July is BIPOC Mental Health Month, formerly recognized as Bebe Moore Campbell National Minority Mental Health Awareness Month. Inspired by the vision and advocacy of author Bebe Moore Campbell to educate and provide tools for the overall improvement of BIPOC Mental Health and well-being of individuals and communities of color.
On June 2, 2008, a bipartisan and bicameral Congress recognized formally recognized the month of July as Bebe Moore Campbell National MinorityMental Health Awareness Month.
As we seek to provide education and tools for the overall betterment of BIPOC mental health, we must not ignore how and where this started: in the hands of a woman wanting a better experience for her child living with mental illness. July would not be dedicated to the mental health and well-being of individuals and communities of color if it were not for the tireless work of Bebe, her loved ones, and other mental health advocates who took on this work after she passed away in 2006.
Bebe Moore Campbell was a pioneer and an author, who used storytelling to give insight into the people that deserved more of a voice – Black women, caregivers of those with mental health conditions, Black individuals living with mental health conditions, and all people of color. Over the course of her life, Bebe took on several roles, including mother, activist, writer, daughter, commentator, friend, and teacher. Bebe’s legacy continues to inspire a national movement for mental health equity. The movement continues today as we focus on the creation of a health justice ecosystem grounded in effective care, universal compassion, cultural humility, and the use of appropriate mental health interventions instead of harmful criminal legal interventions.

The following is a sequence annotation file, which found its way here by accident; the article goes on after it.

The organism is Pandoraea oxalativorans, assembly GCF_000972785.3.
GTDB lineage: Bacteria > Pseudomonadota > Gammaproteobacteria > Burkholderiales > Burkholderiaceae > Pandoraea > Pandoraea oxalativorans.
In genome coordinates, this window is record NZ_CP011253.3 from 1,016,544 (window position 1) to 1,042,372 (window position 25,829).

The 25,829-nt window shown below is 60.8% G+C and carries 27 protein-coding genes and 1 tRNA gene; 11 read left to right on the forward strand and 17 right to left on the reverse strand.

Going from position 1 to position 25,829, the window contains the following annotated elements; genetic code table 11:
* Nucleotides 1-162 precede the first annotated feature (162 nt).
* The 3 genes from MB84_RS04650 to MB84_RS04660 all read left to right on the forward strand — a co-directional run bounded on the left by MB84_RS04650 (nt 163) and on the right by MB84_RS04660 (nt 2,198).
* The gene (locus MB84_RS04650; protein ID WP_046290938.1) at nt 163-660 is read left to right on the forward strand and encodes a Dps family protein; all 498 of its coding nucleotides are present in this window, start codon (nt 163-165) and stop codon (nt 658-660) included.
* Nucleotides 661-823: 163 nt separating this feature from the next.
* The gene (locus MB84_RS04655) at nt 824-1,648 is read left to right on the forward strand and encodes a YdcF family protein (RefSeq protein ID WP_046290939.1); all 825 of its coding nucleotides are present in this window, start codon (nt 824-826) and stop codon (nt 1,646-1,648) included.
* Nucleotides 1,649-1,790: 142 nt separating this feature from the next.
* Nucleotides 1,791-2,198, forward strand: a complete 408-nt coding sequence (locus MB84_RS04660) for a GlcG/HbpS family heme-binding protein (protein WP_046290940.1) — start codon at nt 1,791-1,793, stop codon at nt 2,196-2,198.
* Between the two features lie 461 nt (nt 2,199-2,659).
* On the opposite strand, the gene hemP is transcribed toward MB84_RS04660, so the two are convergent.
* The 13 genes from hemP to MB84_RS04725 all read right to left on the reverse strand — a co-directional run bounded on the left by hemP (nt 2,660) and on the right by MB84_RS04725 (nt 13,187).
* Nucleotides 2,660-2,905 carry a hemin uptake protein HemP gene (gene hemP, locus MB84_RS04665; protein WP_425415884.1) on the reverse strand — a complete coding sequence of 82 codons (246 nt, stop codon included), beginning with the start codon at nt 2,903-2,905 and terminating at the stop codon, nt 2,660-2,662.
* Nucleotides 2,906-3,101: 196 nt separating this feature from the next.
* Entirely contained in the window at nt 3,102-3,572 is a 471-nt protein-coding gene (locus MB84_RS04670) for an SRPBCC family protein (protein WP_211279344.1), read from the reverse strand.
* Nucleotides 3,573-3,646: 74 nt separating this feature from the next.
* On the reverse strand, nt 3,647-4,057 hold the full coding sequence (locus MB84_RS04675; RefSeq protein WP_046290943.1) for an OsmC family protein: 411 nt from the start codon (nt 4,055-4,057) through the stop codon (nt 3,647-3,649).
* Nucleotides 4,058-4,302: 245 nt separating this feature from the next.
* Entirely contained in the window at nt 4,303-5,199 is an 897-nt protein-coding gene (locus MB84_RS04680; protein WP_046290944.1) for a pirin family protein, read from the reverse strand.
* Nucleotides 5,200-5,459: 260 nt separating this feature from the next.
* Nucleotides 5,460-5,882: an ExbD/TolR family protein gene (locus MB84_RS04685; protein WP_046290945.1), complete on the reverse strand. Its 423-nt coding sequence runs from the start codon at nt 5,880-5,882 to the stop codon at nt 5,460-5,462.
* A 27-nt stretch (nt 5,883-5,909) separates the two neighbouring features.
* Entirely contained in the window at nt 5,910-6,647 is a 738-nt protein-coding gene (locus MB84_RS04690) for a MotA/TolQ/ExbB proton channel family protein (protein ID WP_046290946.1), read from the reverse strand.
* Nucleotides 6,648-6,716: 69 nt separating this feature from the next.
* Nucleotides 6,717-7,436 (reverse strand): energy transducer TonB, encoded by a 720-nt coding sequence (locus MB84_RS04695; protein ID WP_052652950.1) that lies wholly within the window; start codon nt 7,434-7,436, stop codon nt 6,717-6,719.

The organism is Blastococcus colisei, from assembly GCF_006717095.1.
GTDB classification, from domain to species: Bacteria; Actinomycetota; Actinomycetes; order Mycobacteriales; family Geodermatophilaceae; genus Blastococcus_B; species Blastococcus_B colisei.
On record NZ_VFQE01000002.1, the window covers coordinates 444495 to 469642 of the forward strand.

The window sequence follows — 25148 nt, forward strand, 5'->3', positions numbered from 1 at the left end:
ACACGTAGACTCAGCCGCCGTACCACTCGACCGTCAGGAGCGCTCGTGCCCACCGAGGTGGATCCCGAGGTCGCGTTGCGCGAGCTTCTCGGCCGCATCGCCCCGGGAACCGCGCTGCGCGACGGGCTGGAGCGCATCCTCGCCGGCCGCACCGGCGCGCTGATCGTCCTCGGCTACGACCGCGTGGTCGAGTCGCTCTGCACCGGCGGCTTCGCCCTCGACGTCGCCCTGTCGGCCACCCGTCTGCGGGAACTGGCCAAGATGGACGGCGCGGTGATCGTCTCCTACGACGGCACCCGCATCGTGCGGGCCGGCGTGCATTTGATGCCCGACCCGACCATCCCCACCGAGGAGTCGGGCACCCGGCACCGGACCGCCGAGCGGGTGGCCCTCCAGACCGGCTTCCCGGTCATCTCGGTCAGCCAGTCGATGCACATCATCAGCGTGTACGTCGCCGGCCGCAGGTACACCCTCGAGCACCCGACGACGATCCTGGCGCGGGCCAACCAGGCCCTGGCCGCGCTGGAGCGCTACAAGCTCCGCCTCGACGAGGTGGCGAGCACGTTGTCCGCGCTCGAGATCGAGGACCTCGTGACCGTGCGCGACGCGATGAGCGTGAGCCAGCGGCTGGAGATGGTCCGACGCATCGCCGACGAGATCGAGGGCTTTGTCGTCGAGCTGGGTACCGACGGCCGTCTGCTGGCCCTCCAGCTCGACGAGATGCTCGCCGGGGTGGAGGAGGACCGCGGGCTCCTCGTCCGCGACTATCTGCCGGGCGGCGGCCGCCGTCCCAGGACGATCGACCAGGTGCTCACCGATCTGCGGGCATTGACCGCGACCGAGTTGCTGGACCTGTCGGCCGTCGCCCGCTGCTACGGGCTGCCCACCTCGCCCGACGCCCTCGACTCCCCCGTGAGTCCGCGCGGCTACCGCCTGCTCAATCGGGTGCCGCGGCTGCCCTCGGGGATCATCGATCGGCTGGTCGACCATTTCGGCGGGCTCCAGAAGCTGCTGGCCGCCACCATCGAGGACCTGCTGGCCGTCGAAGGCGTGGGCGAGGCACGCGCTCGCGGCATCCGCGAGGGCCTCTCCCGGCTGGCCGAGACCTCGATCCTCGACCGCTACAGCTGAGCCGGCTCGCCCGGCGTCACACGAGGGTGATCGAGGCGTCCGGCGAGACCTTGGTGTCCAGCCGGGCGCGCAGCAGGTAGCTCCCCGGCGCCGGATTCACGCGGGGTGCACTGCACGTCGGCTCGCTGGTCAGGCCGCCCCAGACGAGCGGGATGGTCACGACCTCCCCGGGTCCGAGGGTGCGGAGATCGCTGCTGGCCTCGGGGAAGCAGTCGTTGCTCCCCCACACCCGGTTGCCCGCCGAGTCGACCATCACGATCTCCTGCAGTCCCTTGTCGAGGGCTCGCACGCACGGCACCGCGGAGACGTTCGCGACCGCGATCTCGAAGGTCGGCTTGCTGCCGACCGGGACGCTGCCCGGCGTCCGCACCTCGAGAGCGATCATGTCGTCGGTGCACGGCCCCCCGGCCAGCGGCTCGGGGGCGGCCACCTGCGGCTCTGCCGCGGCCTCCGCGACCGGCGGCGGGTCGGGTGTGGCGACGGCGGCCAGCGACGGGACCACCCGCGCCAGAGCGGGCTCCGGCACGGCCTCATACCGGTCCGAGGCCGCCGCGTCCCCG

A new analysis report from KFF found that suicide death rates increased by 12 percent in the decade from 2010 to 2020 — with death rates rising fastest among people of color, younger individuals, and people who live in rural areas. Among people of color, the highest increase in suicide death rates was among Black people (43% increase), followed by American Indian or Alaska Natives (41%), and Hispanic people (27%). As of 2020, American Indian and Alaska Native people had the highest suicide death rate, at 23.9 per 100,000 people – substantially higher than the rate for White people (16.8 per 100,000 people). Suicide death rates for Black, Hispanic, and Asian and Pacific Islander people were all less than half the rate for White people. In response to this crisis, on July 16, 2022, the Federal government will launch a newly mandated 988, which will be available to all landline and cellphone users. This three-digit number will provide access to over 200 local and state funded crisis hotline networks and centers. 988 callers experiencing Mental Health and/or Suicidal crises will be connected to the National Suicide Prevention Lifeline where they’ll receive access to a crisis counselor, receive counseling, referrals, resources, and in some cases, mobile crisis unit in areas where it is available. To learn more about this report and the new 988 number, click here.